Thursday, November 13, 2014

6th Circuit: Manufactured Homes are not "Consumer Products" under Magnuson-Moss Warranty Act

In Bennett v. CMH Homes, the plaintiffs' purchased a 2,180 square foot manufactured home from CMH Homes after their prior residence was destroyed by fire. As part of the agreement, CMH was required to deliver and install the home. In addition, CMH warranted the home would be installed "in accordance with applicable governmental requirements."

Shortly after they moved into the manufactured home, the plaintiffs began noticing defects which led them to believe the home was not level. CMH assured the plaintiffs it would repair and level the home, but CMH's repair efforts were unsuccessful. As a result, the plaintiffs filed suit in Tennessee federal court, asserting various claims which included a breach of warranty claim under the Magnuson-Moss Warranty Act ("WMWA"), a federal statute regulating the sale of consumer products which applies to warranties for "tangible personal property."

After a bench trial, the District Court found CMH had breached the contract and its warranties by failing to properly install and level the residence. On appeal, however, the Sixth Circuit held that a manufactured home is not a "consumer product" and was, therefore, not intended to be regulated by the Magnuson-Moss Warranty Act. As the Sixth Circuit reasoned, a manufactured home is not designed to be moved once constructed and placed on land, and is not an expendable product or an item which is meant to be replaced periodically. Thus, the Court of Appeals found it more akin to a house than "tangible personal property" which might otherwise qualify as a "consumer product" subject to protection under the Magnuson-Moss Warranty Act.

One of the Circuit's Judges delivered a dissenting opinion. Do you agree with the majority or dissent? A copy of the decision can be found at

Tuesday, November 11, 2014

A Contractual-Liability Exclusion to Insurance Coverage Might Not Apply to Defective-Work Claims Against a Contractor.

The U.S. Court of Appeals for the Fifth Circuit recently held that, under Texas law, an insurer could not exclude coverage for property damage claims against a general contractor that were based on violations of express warranties of good workmanship and repair. Such claims did not fall within the typical contractual-liability exclusion used in the general contractor’s commercial general liability policy (“CGL policy”). The Fifth Circuit reversed the district court and rendered summary judgment in favor of the homeowners asserting the insured’s rights, remanding for a determination of attorneys’ fees.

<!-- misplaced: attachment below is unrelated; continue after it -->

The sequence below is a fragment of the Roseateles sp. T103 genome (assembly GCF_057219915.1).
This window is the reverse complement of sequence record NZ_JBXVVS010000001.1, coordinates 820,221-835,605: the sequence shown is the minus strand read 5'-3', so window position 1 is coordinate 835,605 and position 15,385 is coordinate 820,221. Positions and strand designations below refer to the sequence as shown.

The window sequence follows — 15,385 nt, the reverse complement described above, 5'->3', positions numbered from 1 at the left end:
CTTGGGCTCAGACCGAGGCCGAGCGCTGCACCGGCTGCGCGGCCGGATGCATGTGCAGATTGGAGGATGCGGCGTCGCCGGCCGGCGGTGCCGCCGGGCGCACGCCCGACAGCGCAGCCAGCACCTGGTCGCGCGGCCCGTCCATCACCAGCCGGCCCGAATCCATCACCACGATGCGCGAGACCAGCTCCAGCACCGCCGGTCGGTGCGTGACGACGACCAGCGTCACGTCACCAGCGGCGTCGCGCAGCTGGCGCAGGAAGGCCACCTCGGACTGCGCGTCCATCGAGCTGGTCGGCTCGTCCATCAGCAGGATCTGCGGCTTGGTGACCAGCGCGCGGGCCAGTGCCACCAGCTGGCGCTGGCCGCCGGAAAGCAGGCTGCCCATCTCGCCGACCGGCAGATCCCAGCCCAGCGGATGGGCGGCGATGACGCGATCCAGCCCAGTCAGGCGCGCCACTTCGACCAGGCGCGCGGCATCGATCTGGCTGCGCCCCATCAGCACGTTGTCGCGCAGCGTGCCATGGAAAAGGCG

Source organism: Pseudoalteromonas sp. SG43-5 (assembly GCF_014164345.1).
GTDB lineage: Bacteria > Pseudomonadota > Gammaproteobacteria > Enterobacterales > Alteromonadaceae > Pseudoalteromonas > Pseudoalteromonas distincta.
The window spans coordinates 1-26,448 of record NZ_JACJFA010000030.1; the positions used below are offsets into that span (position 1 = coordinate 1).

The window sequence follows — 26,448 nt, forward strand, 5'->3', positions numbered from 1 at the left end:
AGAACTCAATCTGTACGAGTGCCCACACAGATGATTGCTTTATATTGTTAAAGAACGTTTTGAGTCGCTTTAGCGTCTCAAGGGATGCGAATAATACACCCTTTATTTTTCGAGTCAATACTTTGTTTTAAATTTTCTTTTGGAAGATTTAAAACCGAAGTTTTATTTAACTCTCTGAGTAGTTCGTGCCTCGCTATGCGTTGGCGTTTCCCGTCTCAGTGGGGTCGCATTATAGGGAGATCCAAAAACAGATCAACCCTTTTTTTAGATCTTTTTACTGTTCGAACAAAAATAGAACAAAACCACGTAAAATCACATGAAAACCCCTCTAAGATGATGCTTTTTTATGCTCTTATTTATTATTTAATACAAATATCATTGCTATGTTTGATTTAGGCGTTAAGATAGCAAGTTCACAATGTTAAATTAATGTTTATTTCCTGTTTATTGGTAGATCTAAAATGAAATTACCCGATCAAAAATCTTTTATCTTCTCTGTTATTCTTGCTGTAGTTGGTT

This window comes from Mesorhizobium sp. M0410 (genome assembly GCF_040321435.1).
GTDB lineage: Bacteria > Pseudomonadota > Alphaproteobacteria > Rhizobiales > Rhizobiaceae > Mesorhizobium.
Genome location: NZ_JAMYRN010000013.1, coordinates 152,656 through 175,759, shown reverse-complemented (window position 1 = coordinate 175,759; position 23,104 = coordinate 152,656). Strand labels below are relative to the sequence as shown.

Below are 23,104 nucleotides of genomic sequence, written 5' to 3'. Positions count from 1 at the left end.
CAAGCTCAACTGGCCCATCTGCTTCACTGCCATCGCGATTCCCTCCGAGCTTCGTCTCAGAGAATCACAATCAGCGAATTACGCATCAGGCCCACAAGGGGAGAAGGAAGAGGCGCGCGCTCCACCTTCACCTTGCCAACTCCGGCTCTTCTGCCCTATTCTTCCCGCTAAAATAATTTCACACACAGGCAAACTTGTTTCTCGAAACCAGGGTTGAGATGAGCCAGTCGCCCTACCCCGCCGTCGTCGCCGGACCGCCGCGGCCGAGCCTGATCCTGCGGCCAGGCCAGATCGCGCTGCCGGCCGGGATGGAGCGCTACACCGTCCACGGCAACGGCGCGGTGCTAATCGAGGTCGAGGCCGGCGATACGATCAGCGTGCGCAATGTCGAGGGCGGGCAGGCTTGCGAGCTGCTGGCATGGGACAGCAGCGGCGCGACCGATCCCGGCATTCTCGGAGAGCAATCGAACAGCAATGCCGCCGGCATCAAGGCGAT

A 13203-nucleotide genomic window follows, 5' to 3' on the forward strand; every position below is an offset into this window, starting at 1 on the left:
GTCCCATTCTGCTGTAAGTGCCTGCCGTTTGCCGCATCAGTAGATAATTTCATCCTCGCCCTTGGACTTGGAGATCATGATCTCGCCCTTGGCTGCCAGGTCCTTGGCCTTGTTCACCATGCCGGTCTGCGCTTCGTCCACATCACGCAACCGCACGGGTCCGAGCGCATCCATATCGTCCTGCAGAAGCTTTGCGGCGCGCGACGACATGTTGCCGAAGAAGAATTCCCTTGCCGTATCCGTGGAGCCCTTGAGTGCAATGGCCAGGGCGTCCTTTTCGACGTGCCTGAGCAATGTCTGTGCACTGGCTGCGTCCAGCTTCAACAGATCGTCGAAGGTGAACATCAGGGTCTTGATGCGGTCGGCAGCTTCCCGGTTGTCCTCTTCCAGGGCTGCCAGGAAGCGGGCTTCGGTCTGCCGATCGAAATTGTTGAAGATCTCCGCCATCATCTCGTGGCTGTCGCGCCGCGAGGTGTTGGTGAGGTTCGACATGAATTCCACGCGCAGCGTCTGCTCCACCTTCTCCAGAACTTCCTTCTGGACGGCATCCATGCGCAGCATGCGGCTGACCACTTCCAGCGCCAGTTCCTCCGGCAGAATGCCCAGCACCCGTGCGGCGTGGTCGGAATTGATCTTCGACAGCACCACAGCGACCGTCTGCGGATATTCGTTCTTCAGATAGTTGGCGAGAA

Friday, November 7, 2014

U.S. Supreme Court Declines to Review Ninth Circuit’s Assumption of Role As Additional Daubert Gatekeeper

On October 6, 2014, the United States Supreme Court denied a writ of certiorari regarding the Ninth Circuit’s January 15, 2014, decision in Estate of Henry Barabin v. AstenJohnson, Inc., 740 F.3d 457 (9th Cir. 2014).  See Estate of Henry Barabin v. AstenJohnson, Inc., 2014 WL 1496421 (2014).  The Ninth Circuit’s January 15, 2014, decision had reversed the district court’s admission of expert testimony presented by the plaintiffs at trial, then remanded for a new trial.  The court held that the district court had abused its discretion by admitting the expert testimony without first finding it relevant and reliable under Rule 702 of the Federal Rules of Evidence and Daubert.

But the Ninth Circuit did not stop with a reversal and remand.  Before remanding, the Ninth Circuit opined that an appellate reviewing court should have the authority to make Daubert findings regarding relevance and reliability, as well as reverse a judgment based on those findings, relying on the district court record:

If the reviewing court decides the record is sufficient to determine whether expert testimony is relevant and reliable, it may make such findings.  If it “determines that evidence [would be inadmissible] at the trial and that the remaining, properly admitted evidence is insufficient to constitute a submissible case[,]” the reviewing court may direct entry of judgment as a nature of law.
Barabin, 740 F.3d at 467 (quoting Weisgram v. Marley Co.,, 528 U.S. 440, 446-47 (2000)).

The court ultimately declined the appellants’ request that the court enter judgment in their favor because the court found the record before it to be too sparse to determine if the excluded expert testimony was relevant and reliable.  But one can expect that the Ninth Circuit’s ruling and the Supreme Court’s writ refusal might be argued as support for an appellate court’s ability to now provide direct relief and avoid the time and expense of a new trial on remand when the appellate court finds that the district court erroneously admitted expert testimony.  If followed by other circuits, the Ninth Circuit and Barabin might one day be cited for the start of a new era in admission of expert testimony with appellate courts serving a role as an additional – or at least a backup – Daubert gatekeeper.

The Ninth Circuit’s decision is linked here, and information regarding the Supreme Court’s writ denial and the parties’ briefs to the Supreme Court can be found here.